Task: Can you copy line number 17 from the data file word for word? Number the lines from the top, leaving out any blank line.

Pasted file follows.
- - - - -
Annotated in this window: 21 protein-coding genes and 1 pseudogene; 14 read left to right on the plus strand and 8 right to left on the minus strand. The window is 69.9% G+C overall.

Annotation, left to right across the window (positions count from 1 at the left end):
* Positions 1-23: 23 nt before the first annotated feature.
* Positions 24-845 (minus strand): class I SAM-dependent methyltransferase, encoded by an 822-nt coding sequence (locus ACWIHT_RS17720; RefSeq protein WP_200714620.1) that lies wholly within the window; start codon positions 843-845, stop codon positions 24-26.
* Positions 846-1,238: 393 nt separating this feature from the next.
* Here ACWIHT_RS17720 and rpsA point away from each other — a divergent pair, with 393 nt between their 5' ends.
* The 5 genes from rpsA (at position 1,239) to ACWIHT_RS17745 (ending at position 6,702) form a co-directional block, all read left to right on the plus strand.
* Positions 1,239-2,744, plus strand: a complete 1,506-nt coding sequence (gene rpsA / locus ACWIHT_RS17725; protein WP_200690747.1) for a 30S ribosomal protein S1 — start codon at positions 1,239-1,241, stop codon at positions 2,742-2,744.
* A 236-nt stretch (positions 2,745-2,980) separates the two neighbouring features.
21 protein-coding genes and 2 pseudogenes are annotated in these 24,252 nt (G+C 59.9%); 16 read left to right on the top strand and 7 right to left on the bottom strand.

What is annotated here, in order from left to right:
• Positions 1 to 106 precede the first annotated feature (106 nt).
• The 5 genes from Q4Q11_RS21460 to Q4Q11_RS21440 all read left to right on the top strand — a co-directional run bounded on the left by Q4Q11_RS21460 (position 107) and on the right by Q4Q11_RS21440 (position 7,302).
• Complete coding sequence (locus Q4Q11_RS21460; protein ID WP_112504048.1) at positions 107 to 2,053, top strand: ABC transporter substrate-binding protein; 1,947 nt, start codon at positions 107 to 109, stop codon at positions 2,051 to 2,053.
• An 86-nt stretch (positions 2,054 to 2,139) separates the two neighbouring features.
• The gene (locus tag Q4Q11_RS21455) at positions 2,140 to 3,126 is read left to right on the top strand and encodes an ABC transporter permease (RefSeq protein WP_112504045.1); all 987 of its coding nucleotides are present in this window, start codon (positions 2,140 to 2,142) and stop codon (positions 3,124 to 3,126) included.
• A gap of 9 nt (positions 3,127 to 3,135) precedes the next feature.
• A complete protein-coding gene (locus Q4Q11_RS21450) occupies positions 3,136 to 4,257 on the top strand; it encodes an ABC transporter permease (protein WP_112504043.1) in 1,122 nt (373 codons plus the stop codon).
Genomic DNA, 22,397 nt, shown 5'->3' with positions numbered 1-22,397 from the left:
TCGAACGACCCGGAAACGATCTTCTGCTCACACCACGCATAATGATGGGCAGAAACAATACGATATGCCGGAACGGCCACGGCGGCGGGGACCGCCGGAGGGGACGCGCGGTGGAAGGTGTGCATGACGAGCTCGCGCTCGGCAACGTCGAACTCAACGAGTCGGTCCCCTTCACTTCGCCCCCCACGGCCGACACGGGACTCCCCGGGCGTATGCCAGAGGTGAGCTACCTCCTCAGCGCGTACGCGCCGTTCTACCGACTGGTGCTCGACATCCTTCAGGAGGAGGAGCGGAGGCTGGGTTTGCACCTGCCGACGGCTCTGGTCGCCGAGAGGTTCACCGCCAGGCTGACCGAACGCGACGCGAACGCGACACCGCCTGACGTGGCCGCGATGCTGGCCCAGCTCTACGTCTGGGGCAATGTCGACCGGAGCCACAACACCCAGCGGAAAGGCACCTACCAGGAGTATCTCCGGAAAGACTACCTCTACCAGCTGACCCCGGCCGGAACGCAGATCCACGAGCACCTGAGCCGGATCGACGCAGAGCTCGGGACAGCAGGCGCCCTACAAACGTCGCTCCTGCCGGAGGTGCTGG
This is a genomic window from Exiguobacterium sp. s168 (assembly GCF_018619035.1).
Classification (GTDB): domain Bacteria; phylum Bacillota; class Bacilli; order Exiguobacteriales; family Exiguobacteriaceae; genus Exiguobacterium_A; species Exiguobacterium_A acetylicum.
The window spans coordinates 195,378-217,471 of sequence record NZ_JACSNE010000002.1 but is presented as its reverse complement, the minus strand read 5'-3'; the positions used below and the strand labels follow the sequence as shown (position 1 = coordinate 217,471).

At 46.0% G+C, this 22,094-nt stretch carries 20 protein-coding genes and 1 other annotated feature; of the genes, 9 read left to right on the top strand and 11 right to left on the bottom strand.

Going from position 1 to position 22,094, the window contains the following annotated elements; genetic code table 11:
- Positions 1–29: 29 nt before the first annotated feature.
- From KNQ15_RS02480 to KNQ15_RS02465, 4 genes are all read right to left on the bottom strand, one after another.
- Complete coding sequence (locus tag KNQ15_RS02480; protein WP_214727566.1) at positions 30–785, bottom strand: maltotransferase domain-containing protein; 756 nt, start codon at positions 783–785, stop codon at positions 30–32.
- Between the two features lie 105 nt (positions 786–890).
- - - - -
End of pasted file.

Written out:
• A gap of 9 nt (positions 3,127 to 3,135) precedes the next feature.